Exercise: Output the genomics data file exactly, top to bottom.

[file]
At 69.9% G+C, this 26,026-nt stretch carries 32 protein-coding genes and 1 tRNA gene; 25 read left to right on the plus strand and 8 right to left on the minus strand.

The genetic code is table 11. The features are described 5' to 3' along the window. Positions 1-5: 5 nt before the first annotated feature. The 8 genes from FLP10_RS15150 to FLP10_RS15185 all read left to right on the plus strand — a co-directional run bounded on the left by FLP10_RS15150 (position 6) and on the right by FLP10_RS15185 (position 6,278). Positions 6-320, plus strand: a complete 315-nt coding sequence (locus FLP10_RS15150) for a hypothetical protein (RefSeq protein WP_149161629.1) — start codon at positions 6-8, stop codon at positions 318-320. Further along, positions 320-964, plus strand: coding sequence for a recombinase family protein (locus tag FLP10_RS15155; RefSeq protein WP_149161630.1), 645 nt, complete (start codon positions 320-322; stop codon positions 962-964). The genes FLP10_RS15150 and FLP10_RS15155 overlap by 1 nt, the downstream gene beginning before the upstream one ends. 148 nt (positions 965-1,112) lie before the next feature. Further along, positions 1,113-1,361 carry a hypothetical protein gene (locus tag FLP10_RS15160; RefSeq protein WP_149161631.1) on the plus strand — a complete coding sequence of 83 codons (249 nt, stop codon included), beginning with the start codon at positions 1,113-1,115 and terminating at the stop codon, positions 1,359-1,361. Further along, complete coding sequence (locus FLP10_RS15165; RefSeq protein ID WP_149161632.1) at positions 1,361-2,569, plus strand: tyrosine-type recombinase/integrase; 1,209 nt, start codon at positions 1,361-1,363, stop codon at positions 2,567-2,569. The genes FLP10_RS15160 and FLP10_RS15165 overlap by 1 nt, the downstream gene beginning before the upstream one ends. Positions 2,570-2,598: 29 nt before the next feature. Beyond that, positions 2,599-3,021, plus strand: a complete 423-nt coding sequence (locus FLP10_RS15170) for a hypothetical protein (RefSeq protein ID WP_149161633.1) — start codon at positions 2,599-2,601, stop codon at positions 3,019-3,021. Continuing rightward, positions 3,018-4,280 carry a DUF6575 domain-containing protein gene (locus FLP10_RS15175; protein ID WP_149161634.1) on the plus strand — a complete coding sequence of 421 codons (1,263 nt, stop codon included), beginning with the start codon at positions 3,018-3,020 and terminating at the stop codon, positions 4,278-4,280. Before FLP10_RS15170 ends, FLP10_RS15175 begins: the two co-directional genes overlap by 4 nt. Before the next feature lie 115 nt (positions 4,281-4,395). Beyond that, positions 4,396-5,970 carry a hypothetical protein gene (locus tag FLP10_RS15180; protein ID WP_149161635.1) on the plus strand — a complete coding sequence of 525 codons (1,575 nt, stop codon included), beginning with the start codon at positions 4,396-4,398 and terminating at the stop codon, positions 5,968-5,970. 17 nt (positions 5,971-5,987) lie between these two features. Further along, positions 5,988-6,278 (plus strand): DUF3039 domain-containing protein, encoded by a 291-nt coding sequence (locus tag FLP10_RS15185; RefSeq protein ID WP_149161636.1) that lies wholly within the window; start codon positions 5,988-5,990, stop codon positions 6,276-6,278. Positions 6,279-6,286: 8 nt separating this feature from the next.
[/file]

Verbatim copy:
At 69.9% G+C, this 26,026-nt stretch carries 32 protein-coding genes and 1 tRNA gene; 25 read left to right on the plus strand and 8 right to left on the minus strand.

The genetic code is table 11. The features are described 5' to 3' along the window. Positions 1-5: 5 nt before the first annotated feature. The 8 genes from FLP10_RS15150 to FLP10_RS15185 all read left to right on the plus strand — a co-directional run bounded on the left by FLP10_RS15150 (position 6) and on the right by FLP10_RS15185 (position 6,278). Positions 6-320, plus strand: a complete 315-nt coding sequence (locus FLP10_RS15150) for a hypothetical protein (RefSeq protein WP_149161629.1) — start codon at positions 6-8, stop codon at positions 318-320. Further along, positions 320-964, plus strand: coding sequence for a recombinase family protein (locus tag FLP10_RS15155; RefSeq protein WP_149161630.1), 645 nt, complete (start codon positions 320-322; stop codon positions 962-964). The genes FLP10_RS15150 and FLP10_RS15155 overlap by 1 nt, the downstream gene beginning before the upstream one ends. 148 nt (positions 965-1,112) lie before the next feature. Further along, positions 1,113-1,361 carry a hypothetical protein gene (locus tag FLP10_RS15160; RefSeq protein WP_149161631.1) on the plus strand — a complete coding sequence of 83 codons (249 nt, stop codon included), beginning with the start codon at positions 1,113-1,115 and terminating at the stop codon, positions 1,359-1,361. Further along, complete coding sequence (locus FLP10_RS15165; RefSeq protein ID WP_149161632.1) at positions 1,361-2,569, plus strand: tyrosine-type recombinase/integrase; 1,209 nt, start codon at positions 1,361-1,363, stop codon at positions 2,567-2,569. The genes FLP10_RS15160 and FLP10_RS15165 overlap by 1 nt, the downstream gene beginning before the upstream one ends. Positions 2,570-2,598: 29 nt before the next feature. Beyond that, positions 2,599-3,021, plus strand: a complete 423-nt coding sequence (locus FLP10_RS15170) for a hypothetical protein (RefSeq protein ID WP_149161633.1) — start codon at positions 2,599-2,601, stop codon at positions 3,019-3,021. Continuing rightward, positions 3,018-4,280 carry a DUF6575 domain-containing protein gene (locus FLP10_RS15175; protein ID WP_149161634.1) on the plus strand — a complete coding sequence of 421 codons (1,263 nt, stop codon included), beginning with the start codon at positions 3,018-3,020 and terminating at the stop codon, positions 4,278-4,280. Before FLP10_RS15170 ends, FLP10_RS15175 begins: the two co-directional genes overlap by 4 nt. Before the next feature lie 115 nt (positions 4,281-4,395). Beyond that, positions 4,396-5,970 carry a hypothetical protein gene (locus tag FLP10_RS15180; protein ID WP_149161635.1) on the plus strand — a complete coding sequence of 525 codons (1,575 nt, stop codon included), beginning with the start codon at positions 4,396-4,398 and terminating at the stop codon, positions 5,968-5,970. 17 nt (positions 5,971-5,987) lie between these two features. Further along, positions 5,988-6,278 (plus strand): DUF3039 domain-containing protein, encoded by a 291-nt coding sequence (locus tag FLP10_RS15185; RefSeq protein ID WP_149161636.1) that lies wholly within the window; start codon positions 5,988-5,990, stop codon positions 6,276-6,278. Positions 6,279-6,286: 8 nt separating this feature from the next.